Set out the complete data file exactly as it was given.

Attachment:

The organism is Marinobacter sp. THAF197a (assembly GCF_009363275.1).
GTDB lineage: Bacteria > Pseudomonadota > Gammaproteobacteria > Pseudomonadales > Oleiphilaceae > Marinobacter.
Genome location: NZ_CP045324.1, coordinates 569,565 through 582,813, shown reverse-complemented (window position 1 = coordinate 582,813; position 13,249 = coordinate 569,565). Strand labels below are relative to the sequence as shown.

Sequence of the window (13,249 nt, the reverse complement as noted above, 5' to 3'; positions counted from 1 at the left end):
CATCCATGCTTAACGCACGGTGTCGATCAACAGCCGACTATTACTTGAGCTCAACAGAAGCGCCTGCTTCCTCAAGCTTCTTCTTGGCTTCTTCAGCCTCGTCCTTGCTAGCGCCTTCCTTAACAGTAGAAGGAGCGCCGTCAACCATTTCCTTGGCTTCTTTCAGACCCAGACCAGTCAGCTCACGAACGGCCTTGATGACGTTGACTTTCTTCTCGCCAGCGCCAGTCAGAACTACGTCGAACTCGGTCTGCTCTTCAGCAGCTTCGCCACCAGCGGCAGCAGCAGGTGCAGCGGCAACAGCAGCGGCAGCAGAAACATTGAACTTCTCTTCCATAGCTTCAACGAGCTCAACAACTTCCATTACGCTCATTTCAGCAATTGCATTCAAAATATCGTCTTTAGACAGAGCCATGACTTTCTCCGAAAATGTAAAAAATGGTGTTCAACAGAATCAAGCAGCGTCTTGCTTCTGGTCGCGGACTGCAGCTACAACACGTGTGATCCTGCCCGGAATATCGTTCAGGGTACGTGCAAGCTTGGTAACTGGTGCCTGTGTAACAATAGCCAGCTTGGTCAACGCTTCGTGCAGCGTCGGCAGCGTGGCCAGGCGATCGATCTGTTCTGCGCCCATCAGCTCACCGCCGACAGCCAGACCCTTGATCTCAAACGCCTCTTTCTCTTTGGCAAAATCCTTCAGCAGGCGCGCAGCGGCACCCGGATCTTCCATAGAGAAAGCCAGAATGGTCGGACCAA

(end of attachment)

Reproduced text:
The organism is Marinobacter sp. THAF197a (assembly GCF_009363275.1).
GTDB lineage: Bacteria > Pseudomonadota > Gammaproteobacteria > Pseudomonadales > Oleiphilaceae > Marinobacter.
Genome location: NZ_CP045324.1, coordinates 569,565 through 582,813, shown reverse-complemented (window position 1 = coordinate 582,813; position 13,249 = coordinate 569,565). Strand labels below are relative to the sequence as shown.

Sequence of the window (13,249 nt, the reverse complement as noted above, 5' to 3'; positions counted from 1 at the left end):
CATCCATGCTTAACGCACGGTGTCGATCAACAGCCGACTATTACTTGAGCTCAACAGAAGCGCCTGCTTCCTCAAGCTTCTTCTTGGCTTCTTCAGCCTCGTCCTTGCTAGCGCCTTCCTTAACAGTAGAAGGAGCGCCGTCAACCATTTCCTTGGCTTCTTTCAGACCCAGACCAGTCAGCTCACGAACGGCCTTGATGACGTTGACTTTCTTCTCGCCAGCGCCAGTCAGAACTACGTCGAACTCGGTCTGCTCTTCAGCAGCTTCGCCACCAGCGGCAGCAGCAGGTGCAGCGGCAACAGCAGCGGCAGCAGAAACATTGAACTTCTCTTCCATAGCTTCAACGAGCTCAACAACTTCCATTACGCTCATTTCAGCAATTGCATTCAAAATATCGTCTTTAGACAGAGCCATGACTTTCTCCGAAAATGTAAAAAATGGTGTTCAACAGAATCAAGCAGCGTCTTGCTTCTGGTCGCGGACTGCAGCTACAACACGTGTGATCCTGCCCGGAATATCGTTCAGGGTACGTGCAAGCTTGGTAACTGGTGCCTGTGTAACAATAGCCAGCTTGGTCAACGCTTCGTGCAGCGTCGGCAGCGTGGCCAGGCGATCGATCTGTTCTGCGCCCATCAGCTCACCGCCGACAGCCAGACCCTTGATCTCAAACGCCTCTTTCTCTTTGGCAAAATCCTTCAGCAGGCGCGCAGCGGCACCCGGATCTTCCATAGAGAAAGCCAGAATGGTCGGACCAA